The Rime and the Mariner (VI)

Mi amiga

I kinda want this to be the penultimate mail in this series. You ask why? Ah-kay, we’re going to talk about this in this letter anyway.

We have talked a little bit about the historical roots of Indian culture, a bit about our languages, and a little about ancient Indian literature, and their relations to spirituality. I have been wanting to talk about a few schools of Indian philosophy, but I haven’t been able to sublimate it on paper. And my time is running out. This letter will have to do it.

Continue reading

The Rime and the Mariner (III)

Hello, sleepyhead. It is 14:30 here at my place, so I know it for a fact that you are definitely asleep now.

Let me begin on the subject of getting people things.

As I said, I grew up among monks, or sādhus as we call them in India (the feminine for sādhu is sādhvī.) One very big lesson I learnt from them is how to take. You see, these monks have no personal belongings. Yes, they do belong to a monastic order, and that order has property and everything, – but in principle, they are still hermits. And they used to talk to us about the quality of non-attachment.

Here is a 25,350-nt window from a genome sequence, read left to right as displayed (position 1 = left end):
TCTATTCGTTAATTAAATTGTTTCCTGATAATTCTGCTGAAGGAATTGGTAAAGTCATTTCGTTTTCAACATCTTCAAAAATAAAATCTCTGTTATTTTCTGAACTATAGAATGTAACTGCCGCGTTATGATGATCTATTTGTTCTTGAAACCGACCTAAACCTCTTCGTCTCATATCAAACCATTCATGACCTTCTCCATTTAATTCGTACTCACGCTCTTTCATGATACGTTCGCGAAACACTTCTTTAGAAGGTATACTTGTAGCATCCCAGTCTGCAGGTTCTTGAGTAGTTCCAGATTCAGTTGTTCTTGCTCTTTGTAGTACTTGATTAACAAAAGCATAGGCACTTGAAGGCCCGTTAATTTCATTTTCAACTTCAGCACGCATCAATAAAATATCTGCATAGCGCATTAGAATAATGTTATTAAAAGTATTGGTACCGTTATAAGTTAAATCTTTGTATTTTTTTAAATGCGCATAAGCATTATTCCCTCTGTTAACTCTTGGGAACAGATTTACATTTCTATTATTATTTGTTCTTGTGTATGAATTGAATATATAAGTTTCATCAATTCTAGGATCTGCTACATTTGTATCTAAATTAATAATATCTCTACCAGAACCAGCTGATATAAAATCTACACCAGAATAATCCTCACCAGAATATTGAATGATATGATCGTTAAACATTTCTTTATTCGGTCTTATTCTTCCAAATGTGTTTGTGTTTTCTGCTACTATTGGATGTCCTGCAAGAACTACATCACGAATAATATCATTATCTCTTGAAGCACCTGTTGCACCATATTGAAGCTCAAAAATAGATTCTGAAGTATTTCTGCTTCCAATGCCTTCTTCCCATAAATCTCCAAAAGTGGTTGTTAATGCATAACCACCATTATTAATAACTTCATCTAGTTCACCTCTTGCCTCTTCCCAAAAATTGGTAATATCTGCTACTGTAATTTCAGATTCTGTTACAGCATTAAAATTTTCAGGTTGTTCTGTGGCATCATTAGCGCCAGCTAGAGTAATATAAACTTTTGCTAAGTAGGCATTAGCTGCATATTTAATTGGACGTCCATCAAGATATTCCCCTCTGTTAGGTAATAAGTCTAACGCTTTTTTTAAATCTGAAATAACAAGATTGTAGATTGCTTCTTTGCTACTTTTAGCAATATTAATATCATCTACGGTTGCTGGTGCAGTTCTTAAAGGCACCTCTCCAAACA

Continue reading

The Rime and the Mariner (II)

I’ve been thinking about what I should write in this second letter to you.

I will have to make a choice between two things, I guess. Or perhaps I will end up talking about both.

I’ve been going back to our first exchange, and what I keep thinking is, – when I made you that promise that I’d help you know India, that — that was a very crucial moment. That was a moment of commitment. I made that commitment – said those words myself, and now I have to do exactly that.

Continue reading

Lockdown Papers: The Rime and the Mariner (Promentory)

The radio said there would be a storm. After all the long, hot days, I thought, I could use a storm.

There wasn’t much to do at home. In the kitchen, the potatoes were sprouting. One would think they were dead balls of vegetable, brown and waiting to be pieced and eaten. You leave them alone for long enough, they send out shoots and try to grow back into plants.

I was going down the west corridor when I saw that there was a curious picture on the wall.

Continue reading

Gia Nostal

Doordarshan has opened a fresh can of #thosewerethedays nostalgia as it has started to broadcast Ramanand Sagar’s Ramayan and Baldev Raj Chopra’s Mahabharat on the screen. It is bringing back many yellowed afternoons for millions of middle-aged parents all over the country. They are having their kids sit in front of the TV and taste their bygone childhood with them. It’s a new thing, indeed, for generations brought up on DC and Marvel mythologies.

Continue reading